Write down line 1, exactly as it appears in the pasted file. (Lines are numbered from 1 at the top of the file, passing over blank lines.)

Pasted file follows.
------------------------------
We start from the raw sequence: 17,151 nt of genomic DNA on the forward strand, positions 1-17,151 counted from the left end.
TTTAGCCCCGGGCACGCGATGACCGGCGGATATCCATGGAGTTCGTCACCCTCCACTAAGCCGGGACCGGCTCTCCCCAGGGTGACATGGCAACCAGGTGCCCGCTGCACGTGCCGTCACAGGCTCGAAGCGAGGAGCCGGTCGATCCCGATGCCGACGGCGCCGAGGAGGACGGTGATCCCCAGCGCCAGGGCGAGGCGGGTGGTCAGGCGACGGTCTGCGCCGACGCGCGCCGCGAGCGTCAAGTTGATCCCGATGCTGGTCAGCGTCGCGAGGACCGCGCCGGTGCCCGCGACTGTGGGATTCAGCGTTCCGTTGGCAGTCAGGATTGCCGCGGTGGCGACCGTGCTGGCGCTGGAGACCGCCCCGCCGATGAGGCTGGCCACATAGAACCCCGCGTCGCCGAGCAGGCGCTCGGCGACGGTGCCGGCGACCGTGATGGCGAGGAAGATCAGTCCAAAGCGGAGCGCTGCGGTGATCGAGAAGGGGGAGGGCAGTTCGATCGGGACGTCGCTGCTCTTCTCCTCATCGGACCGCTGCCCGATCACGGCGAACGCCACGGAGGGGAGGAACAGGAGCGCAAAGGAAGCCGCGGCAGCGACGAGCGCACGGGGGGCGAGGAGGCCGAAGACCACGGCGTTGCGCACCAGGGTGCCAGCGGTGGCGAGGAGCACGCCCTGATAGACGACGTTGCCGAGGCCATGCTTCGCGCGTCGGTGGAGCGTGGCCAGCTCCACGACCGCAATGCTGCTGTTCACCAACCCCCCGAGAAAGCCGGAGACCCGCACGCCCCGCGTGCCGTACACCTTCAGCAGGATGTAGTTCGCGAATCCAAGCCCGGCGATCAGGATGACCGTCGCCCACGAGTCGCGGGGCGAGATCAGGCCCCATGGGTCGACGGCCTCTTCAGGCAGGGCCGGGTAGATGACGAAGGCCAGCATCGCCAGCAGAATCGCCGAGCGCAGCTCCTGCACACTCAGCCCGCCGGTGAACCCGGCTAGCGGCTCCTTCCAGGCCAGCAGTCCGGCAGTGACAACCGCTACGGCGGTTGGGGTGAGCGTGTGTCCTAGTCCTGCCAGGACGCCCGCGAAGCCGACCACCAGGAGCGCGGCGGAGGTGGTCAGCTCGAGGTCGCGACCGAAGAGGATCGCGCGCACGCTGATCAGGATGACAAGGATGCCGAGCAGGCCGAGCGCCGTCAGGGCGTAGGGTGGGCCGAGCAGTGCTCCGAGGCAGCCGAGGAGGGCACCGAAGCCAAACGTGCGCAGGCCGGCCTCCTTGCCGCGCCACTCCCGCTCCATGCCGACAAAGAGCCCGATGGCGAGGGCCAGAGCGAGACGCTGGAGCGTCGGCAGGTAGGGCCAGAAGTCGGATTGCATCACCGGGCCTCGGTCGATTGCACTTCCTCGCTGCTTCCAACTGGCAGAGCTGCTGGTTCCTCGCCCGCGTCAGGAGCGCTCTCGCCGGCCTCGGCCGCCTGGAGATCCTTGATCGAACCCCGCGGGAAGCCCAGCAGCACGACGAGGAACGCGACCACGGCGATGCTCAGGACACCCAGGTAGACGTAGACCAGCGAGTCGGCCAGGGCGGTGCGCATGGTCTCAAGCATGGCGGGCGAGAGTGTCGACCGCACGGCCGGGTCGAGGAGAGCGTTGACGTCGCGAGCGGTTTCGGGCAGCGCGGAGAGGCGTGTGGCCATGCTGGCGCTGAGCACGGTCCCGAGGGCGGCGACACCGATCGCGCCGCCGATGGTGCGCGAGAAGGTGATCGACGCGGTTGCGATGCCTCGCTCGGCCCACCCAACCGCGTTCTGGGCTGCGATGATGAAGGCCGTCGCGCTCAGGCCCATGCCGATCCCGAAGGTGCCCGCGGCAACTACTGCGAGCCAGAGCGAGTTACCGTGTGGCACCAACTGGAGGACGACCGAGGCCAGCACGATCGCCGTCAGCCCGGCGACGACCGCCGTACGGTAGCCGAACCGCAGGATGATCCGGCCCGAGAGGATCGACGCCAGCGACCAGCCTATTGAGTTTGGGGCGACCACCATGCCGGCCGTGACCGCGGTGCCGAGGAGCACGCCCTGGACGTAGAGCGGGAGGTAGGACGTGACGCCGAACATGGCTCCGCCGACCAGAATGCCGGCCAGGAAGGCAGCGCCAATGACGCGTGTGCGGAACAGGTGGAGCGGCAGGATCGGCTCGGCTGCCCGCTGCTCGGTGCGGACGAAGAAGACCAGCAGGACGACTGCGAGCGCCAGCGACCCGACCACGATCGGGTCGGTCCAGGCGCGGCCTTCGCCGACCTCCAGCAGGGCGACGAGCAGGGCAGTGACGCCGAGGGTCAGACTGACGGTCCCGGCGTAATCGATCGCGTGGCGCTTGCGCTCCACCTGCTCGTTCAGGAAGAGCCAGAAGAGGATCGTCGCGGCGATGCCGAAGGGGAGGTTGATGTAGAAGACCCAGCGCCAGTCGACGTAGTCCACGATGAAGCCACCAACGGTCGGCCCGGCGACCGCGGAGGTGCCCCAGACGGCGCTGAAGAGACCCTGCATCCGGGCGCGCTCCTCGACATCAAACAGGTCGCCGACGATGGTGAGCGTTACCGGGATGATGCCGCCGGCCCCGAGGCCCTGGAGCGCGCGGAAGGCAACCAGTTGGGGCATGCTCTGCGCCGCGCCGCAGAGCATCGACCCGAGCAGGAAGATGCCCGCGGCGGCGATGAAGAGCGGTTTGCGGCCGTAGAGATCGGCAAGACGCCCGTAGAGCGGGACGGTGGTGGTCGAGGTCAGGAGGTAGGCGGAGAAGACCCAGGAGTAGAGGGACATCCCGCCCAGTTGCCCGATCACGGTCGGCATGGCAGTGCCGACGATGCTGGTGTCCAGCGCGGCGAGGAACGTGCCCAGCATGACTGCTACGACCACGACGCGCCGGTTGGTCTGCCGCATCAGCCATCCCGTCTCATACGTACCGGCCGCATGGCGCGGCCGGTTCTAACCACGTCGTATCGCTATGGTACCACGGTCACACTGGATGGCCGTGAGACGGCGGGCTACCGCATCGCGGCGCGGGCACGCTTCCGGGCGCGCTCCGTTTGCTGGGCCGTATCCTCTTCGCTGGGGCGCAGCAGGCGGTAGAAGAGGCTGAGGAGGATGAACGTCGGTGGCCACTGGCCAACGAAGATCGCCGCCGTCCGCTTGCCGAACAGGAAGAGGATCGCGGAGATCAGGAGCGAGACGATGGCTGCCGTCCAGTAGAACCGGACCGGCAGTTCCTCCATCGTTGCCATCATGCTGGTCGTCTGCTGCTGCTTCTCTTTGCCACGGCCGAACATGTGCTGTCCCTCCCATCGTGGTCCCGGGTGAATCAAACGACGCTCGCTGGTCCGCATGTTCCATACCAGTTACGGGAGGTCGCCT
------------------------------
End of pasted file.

We start from the raw sequence: 17,151 nt of genomic DNA on the forward strand, positions 1-17,151 counted from the left end.